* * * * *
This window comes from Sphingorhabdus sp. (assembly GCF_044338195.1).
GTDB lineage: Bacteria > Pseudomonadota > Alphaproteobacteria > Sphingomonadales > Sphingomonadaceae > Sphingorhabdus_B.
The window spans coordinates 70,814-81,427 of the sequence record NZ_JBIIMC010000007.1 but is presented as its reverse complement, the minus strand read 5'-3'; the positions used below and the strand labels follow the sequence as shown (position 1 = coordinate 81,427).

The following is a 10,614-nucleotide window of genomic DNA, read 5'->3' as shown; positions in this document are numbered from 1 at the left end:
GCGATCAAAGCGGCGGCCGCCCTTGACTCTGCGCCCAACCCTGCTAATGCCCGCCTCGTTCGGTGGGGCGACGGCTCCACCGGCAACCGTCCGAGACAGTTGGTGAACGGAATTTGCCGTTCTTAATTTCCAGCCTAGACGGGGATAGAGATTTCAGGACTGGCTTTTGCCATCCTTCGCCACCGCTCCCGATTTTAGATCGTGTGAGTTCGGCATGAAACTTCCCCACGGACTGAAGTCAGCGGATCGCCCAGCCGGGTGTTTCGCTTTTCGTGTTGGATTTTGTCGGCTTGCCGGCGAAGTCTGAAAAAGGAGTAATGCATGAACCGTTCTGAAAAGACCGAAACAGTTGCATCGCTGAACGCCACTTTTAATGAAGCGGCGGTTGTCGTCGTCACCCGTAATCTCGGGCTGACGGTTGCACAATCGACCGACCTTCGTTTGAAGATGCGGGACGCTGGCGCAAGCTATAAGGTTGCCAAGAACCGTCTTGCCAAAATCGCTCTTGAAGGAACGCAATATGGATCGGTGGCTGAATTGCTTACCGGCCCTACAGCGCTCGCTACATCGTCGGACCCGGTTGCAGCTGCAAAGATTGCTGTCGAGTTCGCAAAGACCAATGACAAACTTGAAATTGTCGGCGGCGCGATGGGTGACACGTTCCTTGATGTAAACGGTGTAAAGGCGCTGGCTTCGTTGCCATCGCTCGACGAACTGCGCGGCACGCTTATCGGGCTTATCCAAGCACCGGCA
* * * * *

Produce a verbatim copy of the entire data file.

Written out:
This window comes from Sphingorhabdus sp. (assembly GCF_044338195.1).
GTDB lineage: Bacteria > Pseudomonadota > Alphaproteobacteria > Sphingomonadales > Sphingomonadaceae > Sphingorhabdus_B.
The window spans coordinates 70,814-81,427 of the sequence record NZ_JBIIMC010000007.1 but is presented as its reverse complement, the minus strand read 5'-3'; the positions used below and the strand labels follow the sequence as shown (position 1 = coordinate 81,427).

The following is a 10,614-nucleotide window of genomic DNA, read 5'->3' as shown; positions in this document are numbered from 1 at the left end:
GCGATCAAAGCGGCGGCCGCCCTTGACTCTGCGCCCAACCCTGCTAATGCCCGCCTCGTTCGGTGGGGCGACGGCTCCACCGGCAACCGTCCGAGACAGTTGGTGAACGGAATTTGCCGTTCTTAATTTCCAGCCTAGACGGGGATAGAGATTTCAGGACTGGCTTTTGCCATCCTTCGCCACCGCTCCCGATTTTAGATCGTGTGAGTTCGGCATGAAACTTCCCCACGGACTGAAGTCAGCGGATCGCCCAGCCGGGTGTTTCGCTTTTCGTGTTGGATTTTGTCGGCTTGCCGGCGAAGTCTGAAAAAGGAGTAATGCATGAACCGTTCTGAAAAGACCGAAACAGTTGCATCGCTGAACGCCACTTTTAATGAAGCGGCGGTTGTCGTCGTCACCCGTAATCTCGGGCTGACGGTTGCACAATCGACCGACCTTCGTTTGAAGATGCGGGACGCTGGCGCAAGCTATAAGGTTGCCAAGAACCGTCTTGCCAAAATCGCTCTTGAAGGAACGCAATATGGATCGGTGGCTGAATTGCTTACCGGCCCTACAGCGCTCGCTACATCGTCGGACCCGGTTGCAGCTGCAAAGATTGCTGTCGAGTTCGCAAAGACCAATGACAAACTTGAAATTGTCGGCGGCGCGATGGGTGACACGTTCCTTGATGTAAACGGTGTAAAGGCGCTGGCTTCGTTGCCATCGCTCGACGAACTGCGCGGCACGCTTATCGGGCTTATCCAAGCACCGGCA